Jack-O Lantern (1995) - Rotten Tomatoes

Jack-O Lantern (1995)

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Movie Info

This Florida-lensed slasher silliness (not surprisingly produced by exploitation overlord Fred Olen Ray) is enlivened only slightly by posthumous cameos from John Carradine and Cameron Mitchell, as well as appearances from B-movie "Scream Queens" Linnea Quigley and Brinke Stevens. The plot is basically a riff on the standard Freddy Krueger-esque supernatural-maniac formula, only here the unstoppable psycho is merely a lumbering ghoul with a big pumpkin for a head, awakened from a cursed sleep on Halloween night by the usual handful of obnoxious teenage morons. Amid confusing flashback sequences and some phony occult blathering (courtesy of the town witch), we're told that Jack-O is the incarnation of a murdered farmer who has returned to avenge himself by taking a scythe to his killers' ancestors, but this particular pumpkinhead's people-reaping spree seems to cover a much broader swath, including a crop of nubile young things -- preferably just out of the shower, or fresh from a randy romp in the local cemetery. Even allowing for a certain camp appeal, there's not an original concept to be found amid the abundant nudity and severed limbs.
Rating:
R
Genre:
Horror
Directed By:
Written By:
In Theaters:
 wide
On DVD:
Runtime:
Studio:
Triboro

Cast

Linnea Quigley
as Carolyn Miller
Rebecca Wicks
as Linda Kelly
Gary Doles
as David Kelly
Ryan Latshaw
as David Kelly, Sean
Catherine Walsh
as Vivian Machen
Rachel Carter
as Julie Miller
John Carradine
as Walter Machen
Cameron Mitchell
as Dr. Cadaver
Bill Cross
as Richard Watson
Helen Keeling
as Amanda Watson
Lacy Kelly
as Shannon
Mike Conner
as Arthur Kelly
Katy Maznicki
as Eunice Kelly
Vic Savage
as Cable Installer
Ron Bernard
as Rush Gingbaw
Rick Riggs
as Daniel Kelly
Rhonda Riggs
as Jewell Kelly
Dr. Tom Ferguson
as Tom Mason
Dawn Wildsmith
as Sorceress
Heidi Kneisl
as The Hell Pigs
Kerrylynn Dekanski
as The Hell Pigs
Joe Solari
as The Hell Pigs
Patrick Moran
as Jack-O-Lantern
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Critic Reviews for Jack-O Lantern

All Critics (2)

A cheap horror effort, it has pathetic acting, a jumbled up story and limpid pacing, yet there are several nice murders and somehow, for all its shortcomings, the film seems to capture the spirit of the day it honors. It is basically about a guy with a bi

October 14, 2004
DVDLaser

Audience Reviews for Jack-O Lantern

Director Steve Latshaw's Jack-O is one of those movies you stumble upon and are intrigued by it because of the great artwork on the box. And as you watch the film you begin to realize the greatest thing about it is the artwork that pulled you in. Jack-O has very little going for it, and with each step it takes it only added more setbacks for the film. But this is one of those films that while completely ridiculous, it is rather fun to watch just to see how more absurd the film can get. The movie takes place in the fictional town of Oakmoor Crossing, where a local legend is about to return to extract vengeance on this small community. About a hundred years ago an alleged warlock was hanged for practicing black magic, and he put a curse on the people condemning him that would send a murderous jack-o-lantern headed demon after them. Jack-O, as it is called, is trapped and buried somehow but is released a hundred years later by a group of teens causing destruction in the town's cemetery. Oh stupid teens, you never fail to mess things up so easily in horror films! There were many things that confused me about Jack-O. For instance there is a female character named Vivian (Catherine Walsh), who says she is a historian interested in the town's legend of Jack-O. She knows that the Kelly family, primarily their son Sean (Ryan Latshaw), are in danger and sets out to help them. What confuses me is that she poses herself as someone writing a book about the town's legend and is in town asking people questions about the local history. And the Kelly family is more than willing to let her into their home, with knowing very little about her, and leaving this strange woman alone with their son. I know she means no harm, but these parents are very trusting with their kid around some creepy stranger. The acting in the film is just terrible, TERRIBLE! But it is kind of fun watching how bad things can get with the acting. No one in the film seems to be able to pull off being terrified when Jack-O (Patrick Moran) is after them, so there is no tension or suspense built up. Watch as Sean is nearly buried alive in a very shallow grave and listen to his almost careless pleas for Jack-O to stop. I wish the kill scenes in Jack-O could have been interesting, but they were weak. And while he looked great on the cover, the actual Jack-O in the film looks like he was assembled with cheap department store Halloween decorations. If you like bad movies then you will find a lot to like with Jack-O. In the subsequent 15 years since its debut the film has gone on to become a bit of a cult classic among horror fans. It is a terrible movie, but very much deserving of the infamous status that it has achieved. This one is worth a curious viewing if you're in the mood for a fun little cheesy flick.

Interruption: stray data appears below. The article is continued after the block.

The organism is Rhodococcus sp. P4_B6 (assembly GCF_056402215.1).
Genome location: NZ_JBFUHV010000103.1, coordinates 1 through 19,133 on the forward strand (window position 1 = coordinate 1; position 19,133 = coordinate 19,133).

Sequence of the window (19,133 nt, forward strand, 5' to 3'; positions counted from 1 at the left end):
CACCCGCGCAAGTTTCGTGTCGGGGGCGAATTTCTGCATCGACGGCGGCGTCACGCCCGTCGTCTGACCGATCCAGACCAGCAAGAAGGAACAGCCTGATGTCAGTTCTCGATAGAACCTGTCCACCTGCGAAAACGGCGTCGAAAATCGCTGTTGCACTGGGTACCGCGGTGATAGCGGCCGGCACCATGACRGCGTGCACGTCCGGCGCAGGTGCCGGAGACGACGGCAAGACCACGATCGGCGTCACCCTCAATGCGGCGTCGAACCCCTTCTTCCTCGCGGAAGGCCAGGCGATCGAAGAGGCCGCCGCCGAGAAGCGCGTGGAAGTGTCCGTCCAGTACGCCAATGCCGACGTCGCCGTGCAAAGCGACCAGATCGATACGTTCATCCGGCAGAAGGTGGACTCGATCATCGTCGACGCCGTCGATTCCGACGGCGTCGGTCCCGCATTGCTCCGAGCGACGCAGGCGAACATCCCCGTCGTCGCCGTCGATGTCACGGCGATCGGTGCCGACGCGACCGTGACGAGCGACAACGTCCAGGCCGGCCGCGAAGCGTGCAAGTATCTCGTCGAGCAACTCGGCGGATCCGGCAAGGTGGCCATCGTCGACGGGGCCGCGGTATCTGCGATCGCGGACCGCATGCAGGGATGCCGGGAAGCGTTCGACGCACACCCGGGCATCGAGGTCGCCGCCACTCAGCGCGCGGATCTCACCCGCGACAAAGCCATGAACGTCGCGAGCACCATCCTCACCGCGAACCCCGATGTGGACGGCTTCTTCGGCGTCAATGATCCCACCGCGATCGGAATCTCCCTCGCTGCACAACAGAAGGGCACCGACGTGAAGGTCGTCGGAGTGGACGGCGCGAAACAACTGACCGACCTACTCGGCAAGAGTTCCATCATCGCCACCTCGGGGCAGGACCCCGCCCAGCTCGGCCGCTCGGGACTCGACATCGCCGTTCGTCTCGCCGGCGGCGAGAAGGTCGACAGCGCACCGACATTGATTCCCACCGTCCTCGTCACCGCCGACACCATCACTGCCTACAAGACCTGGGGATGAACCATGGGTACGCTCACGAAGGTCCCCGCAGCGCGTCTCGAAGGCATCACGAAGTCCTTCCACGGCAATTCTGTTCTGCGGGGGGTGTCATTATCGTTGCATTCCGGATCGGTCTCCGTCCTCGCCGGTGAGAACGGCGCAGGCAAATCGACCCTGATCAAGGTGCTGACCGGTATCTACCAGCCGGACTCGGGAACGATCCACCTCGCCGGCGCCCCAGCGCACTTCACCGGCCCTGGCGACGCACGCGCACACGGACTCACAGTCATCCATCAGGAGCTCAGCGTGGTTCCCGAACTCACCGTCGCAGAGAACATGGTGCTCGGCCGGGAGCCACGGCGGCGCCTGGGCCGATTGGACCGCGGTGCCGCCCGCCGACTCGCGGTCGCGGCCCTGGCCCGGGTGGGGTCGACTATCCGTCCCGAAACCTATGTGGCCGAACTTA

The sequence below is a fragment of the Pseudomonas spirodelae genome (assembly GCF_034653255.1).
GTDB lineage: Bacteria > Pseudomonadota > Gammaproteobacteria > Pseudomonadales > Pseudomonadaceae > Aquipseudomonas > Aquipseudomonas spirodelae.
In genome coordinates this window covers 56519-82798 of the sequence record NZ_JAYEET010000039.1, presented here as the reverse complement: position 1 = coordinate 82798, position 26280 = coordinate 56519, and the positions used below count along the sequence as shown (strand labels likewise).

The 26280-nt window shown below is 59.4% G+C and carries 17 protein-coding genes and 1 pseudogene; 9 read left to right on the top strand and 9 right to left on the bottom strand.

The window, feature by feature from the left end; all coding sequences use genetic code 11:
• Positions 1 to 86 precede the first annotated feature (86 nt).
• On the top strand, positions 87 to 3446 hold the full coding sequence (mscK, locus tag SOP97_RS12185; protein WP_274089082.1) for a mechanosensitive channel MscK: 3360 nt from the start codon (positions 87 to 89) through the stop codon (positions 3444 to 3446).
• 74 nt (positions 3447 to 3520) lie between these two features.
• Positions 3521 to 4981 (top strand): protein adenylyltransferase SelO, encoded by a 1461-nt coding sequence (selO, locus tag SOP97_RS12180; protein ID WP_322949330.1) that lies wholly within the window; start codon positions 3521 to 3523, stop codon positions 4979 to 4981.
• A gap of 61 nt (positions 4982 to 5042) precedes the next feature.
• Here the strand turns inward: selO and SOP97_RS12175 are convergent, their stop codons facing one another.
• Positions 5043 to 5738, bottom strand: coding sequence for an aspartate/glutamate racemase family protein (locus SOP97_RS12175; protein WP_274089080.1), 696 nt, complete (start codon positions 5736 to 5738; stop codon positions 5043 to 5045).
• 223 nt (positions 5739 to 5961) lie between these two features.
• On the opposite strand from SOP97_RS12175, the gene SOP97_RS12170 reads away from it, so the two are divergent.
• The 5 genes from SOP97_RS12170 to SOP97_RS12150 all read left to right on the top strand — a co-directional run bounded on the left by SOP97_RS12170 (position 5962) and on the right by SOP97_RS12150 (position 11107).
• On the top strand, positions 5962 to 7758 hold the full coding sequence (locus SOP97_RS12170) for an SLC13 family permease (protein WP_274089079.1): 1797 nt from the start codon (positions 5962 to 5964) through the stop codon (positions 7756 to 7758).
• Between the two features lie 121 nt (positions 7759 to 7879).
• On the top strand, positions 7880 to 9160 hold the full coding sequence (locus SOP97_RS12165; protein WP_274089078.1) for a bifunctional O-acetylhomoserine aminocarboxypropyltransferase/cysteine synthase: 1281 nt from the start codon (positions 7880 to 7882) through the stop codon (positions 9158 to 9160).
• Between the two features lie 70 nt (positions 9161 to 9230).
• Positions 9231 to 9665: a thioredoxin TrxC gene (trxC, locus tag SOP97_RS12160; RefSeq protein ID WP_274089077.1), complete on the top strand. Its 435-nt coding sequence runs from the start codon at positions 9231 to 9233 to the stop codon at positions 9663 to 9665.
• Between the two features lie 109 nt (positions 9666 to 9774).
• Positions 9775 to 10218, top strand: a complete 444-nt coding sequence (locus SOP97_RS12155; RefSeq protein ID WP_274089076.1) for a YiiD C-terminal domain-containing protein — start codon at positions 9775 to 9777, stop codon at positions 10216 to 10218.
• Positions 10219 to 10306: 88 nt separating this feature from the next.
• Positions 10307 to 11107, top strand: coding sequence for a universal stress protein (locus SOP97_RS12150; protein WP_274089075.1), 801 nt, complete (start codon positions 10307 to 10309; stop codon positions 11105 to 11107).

Bryan Gomez
Bryan Gomez

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